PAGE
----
Bienniums, Budgets & Bonding: What We’re Excited about in 2022

Minnesota State Capitol Building
Minnesota State Capitol building
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The State of Minnesota’s budget process operates on a two-year cycle, also called a biennium. A biennium begins in odd-numbered years, which is when the governor releases their budget. Once that occurs, the legislative budget process begins. Legislators negotiate and pass an operating budget (which is actually made up of a number of smaller budget bills), and the governor signs it. The operating budget funds things like E-12 education, public safety, and health services.  

In June 2021, Gov. Walz signed into law the various budget bills for the 2022-23 biennium, which totaled approximately $52 billion. That means the State of Minnesota will spend $52 billion for fiscal years 2022 and 2023 to keep everything running.  

So, as the new legislative session begins and the operating budget has already been enacted for the biennium, what will the legislature be focused on this year? 

In even years of the biennium (like this one), the governor proposes a capital expenditures budget, more commonly referred to as a bonding bill. Like the operating budget, though, the bonding bill is actually made up of a number of separate bills.  

Unlike the operating budget, which funds ongoing programs, bonding expenditures fund specific projects, which is why the governor’s bonding proposal is called the 2022 Local Jobs and Projects Plan. Examples of bonding projects include things like specific bridges being repaired, specific buildings receiving specific upgrades, or specific nature trails being built.  

And whereas the operating budget is funded by tax revenues, federal grants, and other types of revenue, capital expenditures are funded by the sale of bonds by the State of Minnesota. Bonds are like an IOU issued, often by a government, to investors who lend the issuer money for a certain amount of time.  

The price tag for the governor’s 2022 Local Jobs and Projects Plan is $2.7 billion. Within that amount, roughly $560 million is for infrastructure projects and $400 million would support communities, including $100 million for communities that have long been forgotten, including organizations serving Black, Indigenous, and communities of color.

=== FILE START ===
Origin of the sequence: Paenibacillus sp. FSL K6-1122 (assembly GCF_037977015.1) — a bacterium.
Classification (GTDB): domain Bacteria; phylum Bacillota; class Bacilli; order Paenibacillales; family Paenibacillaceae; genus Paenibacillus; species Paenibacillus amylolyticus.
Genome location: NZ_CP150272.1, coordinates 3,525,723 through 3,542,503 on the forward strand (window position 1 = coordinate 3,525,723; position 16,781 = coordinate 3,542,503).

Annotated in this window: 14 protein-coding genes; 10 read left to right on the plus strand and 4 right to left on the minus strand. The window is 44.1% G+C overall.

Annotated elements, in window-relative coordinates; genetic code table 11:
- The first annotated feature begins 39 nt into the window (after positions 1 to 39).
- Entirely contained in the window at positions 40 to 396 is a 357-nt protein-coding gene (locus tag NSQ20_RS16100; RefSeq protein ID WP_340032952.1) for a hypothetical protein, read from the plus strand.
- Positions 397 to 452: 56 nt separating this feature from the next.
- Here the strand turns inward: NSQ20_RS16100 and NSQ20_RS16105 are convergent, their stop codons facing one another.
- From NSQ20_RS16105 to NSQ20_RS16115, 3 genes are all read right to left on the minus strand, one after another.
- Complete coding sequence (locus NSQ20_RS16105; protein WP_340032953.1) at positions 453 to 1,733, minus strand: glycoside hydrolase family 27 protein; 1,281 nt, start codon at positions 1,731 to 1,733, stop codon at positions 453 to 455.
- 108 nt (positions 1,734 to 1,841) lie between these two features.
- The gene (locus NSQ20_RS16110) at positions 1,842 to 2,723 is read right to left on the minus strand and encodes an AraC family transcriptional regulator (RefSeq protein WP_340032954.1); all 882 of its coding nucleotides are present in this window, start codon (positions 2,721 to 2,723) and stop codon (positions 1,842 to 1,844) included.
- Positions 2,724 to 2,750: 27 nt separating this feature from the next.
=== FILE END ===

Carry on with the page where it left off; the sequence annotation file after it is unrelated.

More specifically, here are some highlights we’re excited about: 

🏘 Housing 

  • $250 million (pg. 8) for loans and grants to be used for: 
    • Permanent supportive housing for people experiencing homelessness 
    • Maintenance for existing Section 8 housing 
    • Forgivable loans for the purchase, maintenance, or new construction of single-family housing 
    • Affordable housing for seniors earning between 30 and 50 percent of area median income (“AMI”) 
    • Purchase, maintenance, and infrastructure—including storm shelters and community facilities—in manufactured home communities 
    • Construction of multifamily rental housing for households at or below 50 percent AMI 
  • $60 million (pg. 14) to repair 6,000 public housing units in all 87 counties, including: 
    • Fire suppression systems 
    • Accessibility improvements 
    • Heating and cooling systems 
    • Energy efficient windows 

👩🏫 Human Services 

  • $10 million (pg. 14) for Early Childhood Facilities grants to be used for: 
    • Construction of new facilities that include classroom space, cubby storage, parent rooms, prep spaces, secure entry, and indoor/outdoor large motor skills areas 
    • Renovation of aging, substandard facilities 
  • $70 million (pg. 38) for statewide Emergency Shelter Facilities grants to be used for: 
    • Acquisition of land, design, construction, renovation, furnishing, and equipping facilities for homeless shelters 

🚇 Met Council 

  • $60 million (pg. 8) for busway capital improvement projects, including: 
    • Acceleration of BRT corridor development  
      • F Line – Central Avenue, Minneapolis to Blaine 
      • G Line – Rice/Robert St., Little Canada to West Saint Paul 
      • H Line – Como/Maryland, Saint Paul to Minneapolis via the UM 

🌁 Pollution Control 

  • $14 million (pg. 13) for grants to build the statewide electric vehicle (“EV”) infrastructure 
    • New EV fast charging stations across the state, including Tribal Nations 

🚲 Transportation 

  • $9 million (pg. 42) for pedestrian safety projects to encourage more walking, rolling, and biking, including: 
    • New sidewalks and bicycle trails 
    • ADA improvements 
    • Traffic diversion controls  
    • Working with Tribal governments to identify active transportation projects 
  • $2 million (pg. 38) for the Safe Routes to School program 
    • Improves safety and encourages more walking, rolling, and biking to and from school throughout Minnesota 

There’s a whole lot more included in the $2.7 billion proposal. Send me an email to let us know what’s on your mind as session heats up, and please reach out if you have any questions.  

Stay up to date and get involved in our legislative work this session: 

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